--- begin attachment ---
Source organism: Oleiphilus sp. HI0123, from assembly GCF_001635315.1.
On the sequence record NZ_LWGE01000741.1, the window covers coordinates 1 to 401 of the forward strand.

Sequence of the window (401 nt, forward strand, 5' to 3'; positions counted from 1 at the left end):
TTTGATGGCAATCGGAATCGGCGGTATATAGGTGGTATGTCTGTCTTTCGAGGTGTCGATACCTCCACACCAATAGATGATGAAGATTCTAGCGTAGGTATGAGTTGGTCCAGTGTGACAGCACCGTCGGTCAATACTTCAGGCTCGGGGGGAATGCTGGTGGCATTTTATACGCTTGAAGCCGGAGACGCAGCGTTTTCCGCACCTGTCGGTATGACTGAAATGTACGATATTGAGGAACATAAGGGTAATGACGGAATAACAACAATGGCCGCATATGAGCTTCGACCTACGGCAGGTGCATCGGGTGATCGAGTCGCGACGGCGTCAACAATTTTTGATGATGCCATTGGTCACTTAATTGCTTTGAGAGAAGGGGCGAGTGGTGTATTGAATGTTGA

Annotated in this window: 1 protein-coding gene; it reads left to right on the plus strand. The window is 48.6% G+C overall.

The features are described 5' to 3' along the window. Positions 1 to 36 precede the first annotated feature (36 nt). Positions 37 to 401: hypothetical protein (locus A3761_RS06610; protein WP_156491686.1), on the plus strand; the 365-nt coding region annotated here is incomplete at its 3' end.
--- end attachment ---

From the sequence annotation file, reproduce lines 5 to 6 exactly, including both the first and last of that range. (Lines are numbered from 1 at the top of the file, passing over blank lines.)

Annotated in this window: 1 protein-coding gene; it reads left to right on the plus strand. The window is 48.6% G+C overall.

The features are described 5' to 3' along the window. Positions 1 to 36 precede the first annotated feature (36 nt). Positions 37 to 401: hypothetical protein (locus A3761_RS06610; protein WP_156491686.1), on the plus strand; the 365-nt coding region annotated here is incomplete at its 3' end.